- AYSO Severe Weather Play Policy and Guidelines
- Concussion Information
AYSO has partnered with the Center for Disease Control (CDC) to use the “Heads Up” Concussion training tools in support of the following guidelines in order to ensure the safety of all our participants:
The AYSO/CDC Parent/Athlete Concussion Information Sheet should be used to inform parents and players about the potential risks associated with concussions. When required by state law, signatures of a parent and/or athlete must be obtained each membership year. See State Law Matrix for details
CDC Heads Up Concussion training is strongly recommended for all coaches, referees, executive members, Advisory Commission members, Section/Area/Region board and staff members. This training will be required for coaches and other “officials” as required by state law. Go to www.aysotraining.org
The AYSO/CDC Coach/Referee Action Plan provides coaches/referees with the signs and symptoms of concussion and the recommended steps to take whenever a player exhibits any sign or symptom.
AYSO requires the new AYSO Participation Release Form, signed by a parent/guardian, acknowledging that the player has been given clearance before the player can return to play.
AYSO strongly recommends that parents/guardians seek medical attention whenever a player exhibits any signs or symptoms of a concussion and obtain a clearance by a medical professional before the player is allowed to return to play. When required by state law, parents must obtain a medical clearance in addition to completing the Participation Release Form.
If a player exhibits any signs or symptoms of a concussion and is removed from play or not permitted to participate, the player may not return to play for the remainder of that day.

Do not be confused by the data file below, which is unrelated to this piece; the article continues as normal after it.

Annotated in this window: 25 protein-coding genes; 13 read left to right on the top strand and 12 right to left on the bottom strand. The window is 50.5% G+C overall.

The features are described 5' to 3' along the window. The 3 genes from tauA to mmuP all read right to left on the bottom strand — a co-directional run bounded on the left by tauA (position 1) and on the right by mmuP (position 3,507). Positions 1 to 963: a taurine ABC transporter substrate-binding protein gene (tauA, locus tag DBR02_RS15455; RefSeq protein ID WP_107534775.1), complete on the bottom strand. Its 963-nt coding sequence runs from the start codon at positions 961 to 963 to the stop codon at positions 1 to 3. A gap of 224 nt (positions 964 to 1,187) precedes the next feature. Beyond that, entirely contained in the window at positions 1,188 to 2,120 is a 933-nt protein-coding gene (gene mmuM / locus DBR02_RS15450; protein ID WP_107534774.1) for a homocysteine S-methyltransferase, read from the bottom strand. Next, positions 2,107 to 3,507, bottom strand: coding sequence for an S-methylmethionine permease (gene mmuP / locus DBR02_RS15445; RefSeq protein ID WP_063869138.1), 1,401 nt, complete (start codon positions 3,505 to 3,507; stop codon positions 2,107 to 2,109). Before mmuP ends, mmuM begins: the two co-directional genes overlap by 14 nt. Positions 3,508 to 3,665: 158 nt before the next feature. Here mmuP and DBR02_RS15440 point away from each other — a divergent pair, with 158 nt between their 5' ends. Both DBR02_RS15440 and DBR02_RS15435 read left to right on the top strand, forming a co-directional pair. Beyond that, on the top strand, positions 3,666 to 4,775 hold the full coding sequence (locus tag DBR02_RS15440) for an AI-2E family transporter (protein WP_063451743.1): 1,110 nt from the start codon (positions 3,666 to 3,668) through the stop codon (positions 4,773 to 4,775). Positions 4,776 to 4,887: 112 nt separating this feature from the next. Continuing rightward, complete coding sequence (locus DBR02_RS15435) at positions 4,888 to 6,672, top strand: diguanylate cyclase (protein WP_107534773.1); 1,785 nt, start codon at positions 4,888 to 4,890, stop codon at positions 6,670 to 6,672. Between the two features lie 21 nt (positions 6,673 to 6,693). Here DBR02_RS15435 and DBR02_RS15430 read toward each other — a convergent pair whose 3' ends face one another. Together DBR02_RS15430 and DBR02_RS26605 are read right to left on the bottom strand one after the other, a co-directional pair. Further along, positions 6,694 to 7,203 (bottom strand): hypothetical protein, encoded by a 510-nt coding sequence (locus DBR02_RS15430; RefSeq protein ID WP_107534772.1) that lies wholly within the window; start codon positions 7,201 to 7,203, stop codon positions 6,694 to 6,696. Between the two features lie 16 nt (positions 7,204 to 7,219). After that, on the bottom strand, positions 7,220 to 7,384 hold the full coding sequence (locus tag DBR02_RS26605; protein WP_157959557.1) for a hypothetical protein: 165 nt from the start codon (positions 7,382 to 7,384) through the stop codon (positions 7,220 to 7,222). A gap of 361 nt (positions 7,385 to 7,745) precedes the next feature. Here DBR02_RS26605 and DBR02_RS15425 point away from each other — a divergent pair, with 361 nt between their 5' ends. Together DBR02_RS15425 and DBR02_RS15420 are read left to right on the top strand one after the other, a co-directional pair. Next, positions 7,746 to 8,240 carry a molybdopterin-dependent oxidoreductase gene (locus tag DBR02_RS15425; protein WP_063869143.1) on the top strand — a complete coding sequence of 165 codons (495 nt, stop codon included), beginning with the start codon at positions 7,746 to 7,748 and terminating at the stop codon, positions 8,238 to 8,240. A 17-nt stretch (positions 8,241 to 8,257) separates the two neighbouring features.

The Region Safety Director must receive an AYSO Incident Report, signed Participation Release, copy of the signed Player Registration Form and copy of any SAI claim whenever a player is removed from play due to signs/symptoms of concussion. Fax/email forms to firstname.lastname@example.org.
The Centers for Disease Control (CDC) Concussion Information
CDC "Heads Up" Concussion Action Plan
AYSO/CDC Parent/Athlete Concussion Information Sheet (English)
AYSO/CDC Parent/Athlete Concussion Information Sheet (Spanish)
Concussion Policy Summary and State Law Matrix
AYSO/CDC Online Training”
CDC Heads Up Program
CDC Heads Up for Parents
Is Heading Safe?
- Field Inspection Hazard
Field Coordinators, referees and coaches should be the last line of defense when dealing with field safety. Everyone should be involved in making sure the fields are safe for AYSO players. Make sure everyone involved in practice and game days knows what to look for in order to keep the fields free from safety hazards.
- Goal Safety
Pass these tips along to parents and team players about proper eating habits before, during and after a soccer game:
- Eat far enough ahead so food doesn't make you sick to your stomach during the soccer game.
- Eat a healthy meal about 3 or 4 hours before your practice or match.
- If you must snack, eat only a small quantity of a complex carbohydrates. Foods such as cereal, English muffins, pasta or a piece of toast. Just make sure you don't eat less than an hour before the game!
- Three hours before any sport activity, drink a couple of glasses of water (12 oz. sized glass).
- Don't gulp! Sip the water slowly. One hour before game time, drink a little more water. During the match, drink a little water every 15 minutes or so. Drinking fluids is important! After the game, drink more water.
- Thirty minutes after any competition, eat a meal high in complex carbohydrates to help restore your body's blood sugar (glycogen levels).
- Street and Parking Lot Safety
- Inflatable Amusements-
Watch this video before renting them for your event